Hannah - Fiction by Randall Brown

She stood on the edge of the quarry. The Maine winter, slumbering until now, blew around her so she wasn’t sure if its will desired her to fall forward or backwards. She looked down—perfect black—then looked up and a million stars poked through. She thought of Lite Brite, how she had made a Lite Brite unicorn. She read book after book about them, sent away for a real unicorn horn, received a bone of a cow? A horse?

She leaned into the quarry’s rim. What would mean more? Falling? Not falling? But if she fell, would he know?  The wind didn’t carry the voice of Carl, only the chorus of women’s voices, calling out Hannah Hannah Hannah. The storm’s ice bounced off her, as if the pellets were subatomic particles and she, what? Matter? Anti-matter?

The world swirled. And instead of forward, she twirled backwards. On her wedding day, she locked herself in the Jefferson Room at the Four Seasons, felt the same tilt in the world. No one banged on the door; no axe crashed through its wood. Instead, Paul waited, left her alone, as if it were her life, and not theirs.

Carl fucked her all conference. And last conference. He fucked her over and over. A conference for Special Education teachers, mostly women, with wide open hearts.

She vomited, a spew of red wine and pink Xanax pieces flying into the ether, disappearing. Yes, to disappear. Her heart beat at the chance.

The voices grew more urgent, louder, aware of her intent. Hannah. Stop. Wait. Don’t move. We’ll come to you.

She teetered, there, on the rim of a quarry whose stone built the campus and then left the world agape. A mouth, perhaps, she’d fall into. Hannah! Stop! How could you? How could she—what?

Fall for it, of course. How could she fall for it?

Surrounded by fragments of—what was it now? An affair? Falling already when she arrived, into her forties, that concentrated desire for her husband long since dissipated. A dull hum. Background noise. Out of which emerged Carl’s insistence, his reaching across her for pen, a tiny brush against her thigh. A spark. You make me so hot. So lost. So horned up. Carl’s voice hissed out of that white noise of her life. Over and over, you make me…, until she believed that, in this power to remake the world out of an unrelenting need for—

She didn’t know. Or couldn’t remember. For what?

She looked up again, stars and ice. How could it be? A cloudless night so that perhaps the corners of stars plummeted towards her, past her, into the black of the bottomless hole beneath her.

The voices—was it a trick of the wind?—came from the quarry’s mouth. Men will say anything to fuck us, won’t they? They’ll say love. They’ll say forever. They’ll circle our necks with their light kisses, up toward the deepness of our mouths. Promise us this life beyond our own. And it’s only about their come spurting. Nothing more.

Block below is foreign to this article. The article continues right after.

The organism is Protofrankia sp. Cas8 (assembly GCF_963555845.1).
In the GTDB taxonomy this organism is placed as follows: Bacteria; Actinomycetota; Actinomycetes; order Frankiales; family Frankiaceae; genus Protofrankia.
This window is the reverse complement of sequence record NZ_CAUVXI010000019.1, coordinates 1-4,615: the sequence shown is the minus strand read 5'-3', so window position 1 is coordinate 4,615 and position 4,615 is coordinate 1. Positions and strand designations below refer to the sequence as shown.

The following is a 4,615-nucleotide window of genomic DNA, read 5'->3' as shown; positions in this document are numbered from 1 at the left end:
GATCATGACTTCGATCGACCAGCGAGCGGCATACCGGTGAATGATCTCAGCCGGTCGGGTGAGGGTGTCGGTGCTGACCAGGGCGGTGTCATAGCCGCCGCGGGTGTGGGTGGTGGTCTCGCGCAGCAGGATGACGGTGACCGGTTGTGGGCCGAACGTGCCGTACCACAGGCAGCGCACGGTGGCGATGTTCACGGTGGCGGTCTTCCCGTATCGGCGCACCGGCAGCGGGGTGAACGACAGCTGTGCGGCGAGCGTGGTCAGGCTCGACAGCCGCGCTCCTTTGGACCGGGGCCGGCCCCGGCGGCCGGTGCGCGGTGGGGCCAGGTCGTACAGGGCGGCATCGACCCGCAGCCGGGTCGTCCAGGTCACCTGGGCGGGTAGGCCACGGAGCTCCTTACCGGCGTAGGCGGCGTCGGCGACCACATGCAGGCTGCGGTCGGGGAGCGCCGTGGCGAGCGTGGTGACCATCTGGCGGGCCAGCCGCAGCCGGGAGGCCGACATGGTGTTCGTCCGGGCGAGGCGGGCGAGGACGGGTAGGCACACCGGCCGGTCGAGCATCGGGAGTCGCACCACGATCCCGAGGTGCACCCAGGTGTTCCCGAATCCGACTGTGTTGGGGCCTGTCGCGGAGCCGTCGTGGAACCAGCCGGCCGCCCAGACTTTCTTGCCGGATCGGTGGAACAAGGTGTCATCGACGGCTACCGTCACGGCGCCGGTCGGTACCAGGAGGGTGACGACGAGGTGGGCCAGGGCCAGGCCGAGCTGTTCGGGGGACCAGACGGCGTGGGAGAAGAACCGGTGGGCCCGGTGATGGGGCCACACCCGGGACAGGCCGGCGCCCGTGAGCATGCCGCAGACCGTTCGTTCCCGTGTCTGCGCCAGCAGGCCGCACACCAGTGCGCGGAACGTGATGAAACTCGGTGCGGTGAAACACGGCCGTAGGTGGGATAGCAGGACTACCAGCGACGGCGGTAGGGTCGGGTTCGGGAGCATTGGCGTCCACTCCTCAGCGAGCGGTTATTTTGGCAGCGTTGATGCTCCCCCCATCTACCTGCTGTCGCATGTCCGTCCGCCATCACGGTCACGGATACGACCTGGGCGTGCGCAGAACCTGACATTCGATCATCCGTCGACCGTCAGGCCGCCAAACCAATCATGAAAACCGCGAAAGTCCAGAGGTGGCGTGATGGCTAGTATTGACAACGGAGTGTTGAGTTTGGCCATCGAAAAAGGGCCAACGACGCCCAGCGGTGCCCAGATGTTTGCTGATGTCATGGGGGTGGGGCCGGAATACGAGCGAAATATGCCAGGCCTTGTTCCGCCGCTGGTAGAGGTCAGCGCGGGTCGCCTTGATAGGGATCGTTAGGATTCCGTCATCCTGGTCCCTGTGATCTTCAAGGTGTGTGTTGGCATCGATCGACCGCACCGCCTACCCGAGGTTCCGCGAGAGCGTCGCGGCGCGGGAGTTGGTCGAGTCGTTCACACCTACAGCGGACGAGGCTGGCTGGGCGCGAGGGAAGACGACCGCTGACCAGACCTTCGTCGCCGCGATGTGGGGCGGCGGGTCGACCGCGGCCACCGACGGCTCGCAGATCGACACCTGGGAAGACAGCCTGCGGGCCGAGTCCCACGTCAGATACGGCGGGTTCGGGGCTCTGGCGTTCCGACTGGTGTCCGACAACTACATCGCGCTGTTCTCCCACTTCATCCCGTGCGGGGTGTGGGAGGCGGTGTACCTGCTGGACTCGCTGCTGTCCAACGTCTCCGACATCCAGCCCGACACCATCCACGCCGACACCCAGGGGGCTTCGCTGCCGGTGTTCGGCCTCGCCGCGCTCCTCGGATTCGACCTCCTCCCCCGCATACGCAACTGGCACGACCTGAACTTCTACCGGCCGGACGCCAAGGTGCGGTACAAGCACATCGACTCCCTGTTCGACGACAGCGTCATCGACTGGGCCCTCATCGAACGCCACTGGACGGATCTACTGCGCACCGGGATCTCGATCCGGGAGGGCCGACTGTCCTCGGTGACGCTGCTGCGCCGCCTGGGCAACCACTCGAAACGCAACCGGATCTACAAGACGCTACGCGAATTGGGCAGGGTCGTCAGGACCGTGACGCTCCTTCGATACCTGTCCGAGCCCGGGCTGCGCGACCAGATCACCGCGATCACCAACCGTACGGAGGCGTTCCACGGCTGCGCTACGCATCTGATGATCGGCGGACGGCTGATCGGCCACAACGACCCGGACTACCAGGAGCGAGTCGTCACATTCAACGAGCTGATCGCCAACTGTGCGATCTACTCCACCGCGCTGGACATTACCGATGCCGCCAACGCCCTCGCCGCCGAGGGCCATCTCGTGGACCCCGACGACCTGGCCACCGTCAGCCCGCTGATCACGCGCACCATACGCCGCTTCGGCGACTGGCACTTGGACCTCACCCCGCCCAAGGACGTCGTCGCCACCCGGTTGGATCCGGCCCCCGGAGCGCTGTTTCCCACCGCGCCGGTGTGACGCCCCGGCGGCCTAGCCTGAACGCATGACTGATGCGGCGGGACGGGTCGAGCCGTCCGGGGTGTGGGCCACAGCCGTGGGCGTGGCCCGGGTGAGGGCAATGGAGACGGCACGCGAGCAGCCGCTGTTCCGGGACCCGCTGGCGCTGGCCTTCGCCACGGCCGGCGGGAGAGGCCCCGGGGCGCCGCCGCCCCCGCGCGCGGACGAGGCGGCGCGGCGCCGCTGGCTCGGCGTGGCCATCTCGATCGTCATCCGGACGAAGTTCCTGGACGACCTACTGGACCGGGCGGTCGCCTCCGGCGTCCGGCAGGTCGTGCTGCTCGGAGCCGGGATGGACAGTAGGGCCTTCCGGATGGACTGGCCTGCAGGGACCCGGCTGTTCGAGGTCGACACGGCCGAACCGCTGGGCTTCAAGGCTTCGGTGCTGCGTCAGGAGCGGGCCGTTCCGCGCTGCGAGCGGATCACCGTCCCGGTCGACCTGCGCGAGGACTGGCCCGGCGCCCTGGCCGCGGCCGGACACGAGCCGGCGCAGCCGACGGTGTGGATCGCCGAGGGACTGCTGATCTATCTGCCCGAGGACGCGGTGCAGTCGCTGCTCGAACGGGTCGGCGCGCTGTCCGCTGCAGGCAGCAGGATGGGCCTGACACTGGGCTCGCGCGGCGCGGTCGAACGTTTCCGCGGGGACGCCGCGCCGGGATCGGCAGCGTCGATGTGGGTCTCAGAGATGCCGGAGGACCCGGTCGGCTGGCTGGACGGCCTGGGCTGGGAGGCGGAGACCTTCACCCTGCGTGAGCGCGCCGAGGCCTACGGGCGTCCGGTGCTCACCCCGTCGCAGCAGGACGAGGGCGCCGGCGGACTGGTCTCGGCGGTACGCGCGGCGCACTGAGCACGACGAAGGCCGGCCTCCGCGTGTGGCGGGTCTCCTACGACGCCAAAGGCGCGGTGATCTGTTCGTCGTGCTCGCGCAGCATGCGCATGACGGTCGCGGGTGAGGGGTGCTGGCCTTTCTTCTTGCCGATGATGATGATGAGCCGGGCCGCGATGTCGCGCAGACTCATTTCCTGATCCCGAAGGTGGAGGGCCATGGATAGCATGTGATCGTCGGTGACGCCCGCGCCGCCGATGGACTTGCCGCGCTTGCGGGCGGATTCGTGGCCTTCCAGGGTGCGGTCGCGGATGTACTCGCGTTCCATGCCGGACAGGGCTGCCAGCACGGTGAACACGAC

Oh fuck. She’d told Paul about Carl. Told him how she made him feel. Told her how she had found herself. They fucked in dorm rooms of all places. Youth? Is that what she connected Carl to? She fucked away one life for what? This?

“Whatever,” Paul said. He left. A week, two weeks later he’d driven across the country to Montana. What would she miss? The space he gave her? His ease?

"I left Paul," she had said to Carl.

“Get out,” Carl said.

“No really.”

“Really?”

“Really.”

Carl shoved her and she rolled to the floor.

She rolled out the door, down and around the stairs, over the glaring yellow Wet Floor warning signs in the dorm lounge, building, growing, not once slowing, across the ice of the quad, past the dorms on the other side, down the hill, up to the quarry’s edge. Slowing. Stopping.

Hannah.

Hannah.

She wanted to answer. She wanted to say I am here. I am not the woman who fell for it. Where were your voices when I needed them? It’s too late.

She leaned forward, felt the pierce of the pellets, the wind, a million invisible unicorns driving their horns through her. No. Not that. That wasn’t right. Not stars either. Frozen, hard tears. The hardness of the world set against her now.

The voices called out. They’d grab her by the throat. Choke her. She had become one of those women, the kind who fuck away lives as if they’re nothing.

She’d let go of the edge. Perhaps then, and only then, would the hands of the women reach for her without malice, pull her back, enfold her. She’d fall into them. 

We know, they could say. We know.

She felt dizzy, looking up into the spiraling stars and ice and wind.  Once, under the summer stars in her back lawn, she found a unicorn constellation; once upon a time, she dreamed of princes.

 

 
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